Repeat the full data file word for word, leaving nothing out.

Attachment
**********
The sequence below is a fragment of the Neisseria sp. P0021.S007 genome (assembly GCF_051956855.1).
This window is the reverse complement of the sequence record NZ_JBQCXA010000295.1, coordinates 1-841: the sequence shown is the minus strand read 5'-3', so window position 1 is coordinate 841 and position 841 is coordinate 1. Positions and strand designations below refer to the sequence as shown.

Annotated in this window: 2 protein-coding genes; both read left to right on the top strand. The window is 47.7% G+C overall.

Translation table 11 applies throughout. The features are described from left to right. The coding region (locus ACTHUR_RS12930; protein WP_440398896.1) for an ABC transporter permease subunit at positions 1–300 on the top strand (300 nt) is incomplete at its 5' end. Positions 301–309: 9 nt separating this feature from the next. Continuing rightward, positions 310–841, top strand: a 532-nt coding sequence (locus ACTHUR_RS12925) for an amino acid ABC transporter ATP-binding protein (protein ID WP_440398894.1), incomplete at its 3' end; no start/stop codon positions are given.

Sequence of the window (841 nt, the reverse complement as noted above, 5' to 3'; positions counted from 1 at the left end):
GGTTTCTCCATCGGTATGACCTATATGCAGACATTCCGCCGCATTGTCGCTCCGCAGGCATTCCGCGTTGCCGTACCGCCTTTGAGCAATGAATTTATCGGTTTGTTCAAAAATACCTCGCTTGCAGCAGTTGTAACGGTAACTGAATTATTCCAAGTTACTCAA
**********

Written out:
The sequence below is a fragment of the Neisseria sp. P0021.S007 genome (assembly GCF_051956855.1).
This window is the reverse complement of the sequence record NZ_JBQCXA010000295.1, coordinates 1-841: the sequence shown is the minus strand read 5'-3', so window position 1 is coordinate 841 and position 841 is coordinate 1. Positions and strand designations below refer to the sequence as shown.

Annotated in this window: 2 protein-coding genes; both read left to right on the top strand. The window is 47.7% G+C overall.

Translation table 11 applies throughout. The features are described from left to right. The coding region (locus ACTHUR_RS12930; protein WP_440398896.1) for an ABC transporter permease subunit at positions 1–300 on the top strand (300 nt) is incomplete at its 5' end. Positions 301–309: 9 nt separating this feature from the next. Continuing rightward, positions 310–841, top strand: a 532-nt coding sequence (locus ACTHUR_RS12925) for an amino acid ABC transporter ATP-binding protein (protein ID WP_440398894.1), incomplete at its 3' end; no start/stop codon positions are given.

Sequence of the window (841 nt, the reverse complement as noted above, 5' to 3'; positions counted from 1 at the left end):
GGTTTCTCCATCGGTATGACCTATATGCAGACATTCCGCCGCATTGTCGCTCCGCAGGCATTCCGCGTTGCCGTACCGCCTTTGAGCAATGAATTTATCGGTTTGTTCAAAAATACCTCGCTTGCAGCAGTTGTAACGGTAACTGAATTATTCCAAGTTACTCAA